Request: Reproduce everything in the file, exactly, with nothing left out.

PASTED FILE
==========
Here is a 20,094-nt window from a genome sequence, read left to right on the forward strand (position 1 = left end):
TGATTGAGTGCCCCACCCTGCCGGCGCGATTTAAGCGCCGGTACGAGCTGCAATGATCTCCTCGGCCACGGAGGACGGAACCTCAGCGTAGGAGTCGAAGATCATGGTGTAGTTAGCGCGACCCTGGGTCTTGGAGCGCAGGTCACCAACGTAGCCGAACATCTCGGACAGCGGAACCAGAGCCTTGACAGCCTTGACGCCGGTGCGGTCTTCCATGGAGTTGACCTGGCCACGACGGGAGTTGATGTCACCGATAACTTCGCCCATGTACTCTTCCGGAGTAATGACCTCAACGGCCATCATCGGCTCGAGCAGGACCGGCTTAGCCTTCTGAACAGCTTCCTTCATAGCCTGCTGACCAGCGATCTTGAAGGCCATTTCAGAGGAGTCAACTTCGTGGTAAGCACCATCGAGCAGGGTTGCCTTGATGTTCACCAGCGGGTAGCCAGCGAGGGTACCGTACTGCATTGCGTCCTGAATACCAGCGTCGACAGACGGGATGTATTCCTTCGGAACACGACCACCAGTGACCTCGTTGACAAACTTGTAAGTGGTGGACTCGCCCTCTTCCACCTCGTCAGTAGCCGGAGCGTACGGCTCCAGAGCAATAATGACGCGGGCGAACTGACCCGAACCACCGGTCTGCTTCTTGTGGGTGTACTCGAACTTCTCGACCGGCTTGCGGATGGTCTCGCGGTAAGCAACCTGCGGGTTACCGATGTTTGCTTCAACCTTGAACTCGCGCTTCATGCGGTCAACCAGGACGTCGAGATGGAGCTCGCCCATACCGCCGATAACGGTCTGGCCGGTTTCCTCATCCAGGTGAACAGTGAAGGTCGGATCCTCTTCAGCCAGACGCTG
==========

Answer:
Here is a 20,094-nt window from a genome sequence, read left to right on the forward strand (position 1 = left end):
TGATTGAGTGCCCCACCCTGCCGGCGCGATTTAAGCGCCGGTACGAGCTGCAATGATCTCCTCGGCCACGGAGGACGGAACCTCAGCGTAGGAGTCGAAGATCATGGTGTAGTTAGCGCGACCCTGGGTCTTGGAGCGCAGGTCACCAACGTAGCCGAACATCTCGGACAGCGGAACCAGAGCCTTGACAGCCTTGACGCCGGTGCGGTCTTCCATGGAGTTGACCTGGCCACGACGGGAGTTGATGTCACCGATAACTTCGCCCATGTACTCTTCCGGAGTAATGACCTCAACGGCCATCATCGGCTCGAGCAGGACCGGCTTAGCCTTCTGAACAGCTTCCTTCATAGCCTGCTGACCAGCGATCTTGAAGGCCATTTCAGAGGAGTCAACTTCGTGGTAAGCACCATCGAGCAGGGTTGCCTTGATGTTCACCAGCGGGTAGCCAGCGAGGGTACCGTACTGCATTGCGTCCTGAATACCAGCGTCGACAGACGGGATGTATTCCTTCGGAACACGACCACCAGTGACCTCGTTGACAAACTTGTAAGTGGTGGACTCGCCCTCTTCCACCTCGTCAGTAGCCGGAGCGTACGGCTCCAGAGCAATAATGACGCGGGCGAACTGACCCGAACCACCGGTCTGCTTCTTGTGGGTGTACTCGAACTTCTCGACCGGCTTGCGGATGGTCTCGCGGTAAGCAACCTGCGGGTTACCGATGTTTGCTTCAACCTTGAACTCGCGCTTCATGCGGTCAACCAGGACGTCGAGATGGAGCTCGCCCATACCGCCGATAACGGTCTGGCCGGTTTCCTCATCCAGGTGAACAGTGAAGGTCGGATCCTCTTCAGCCAGACGCTG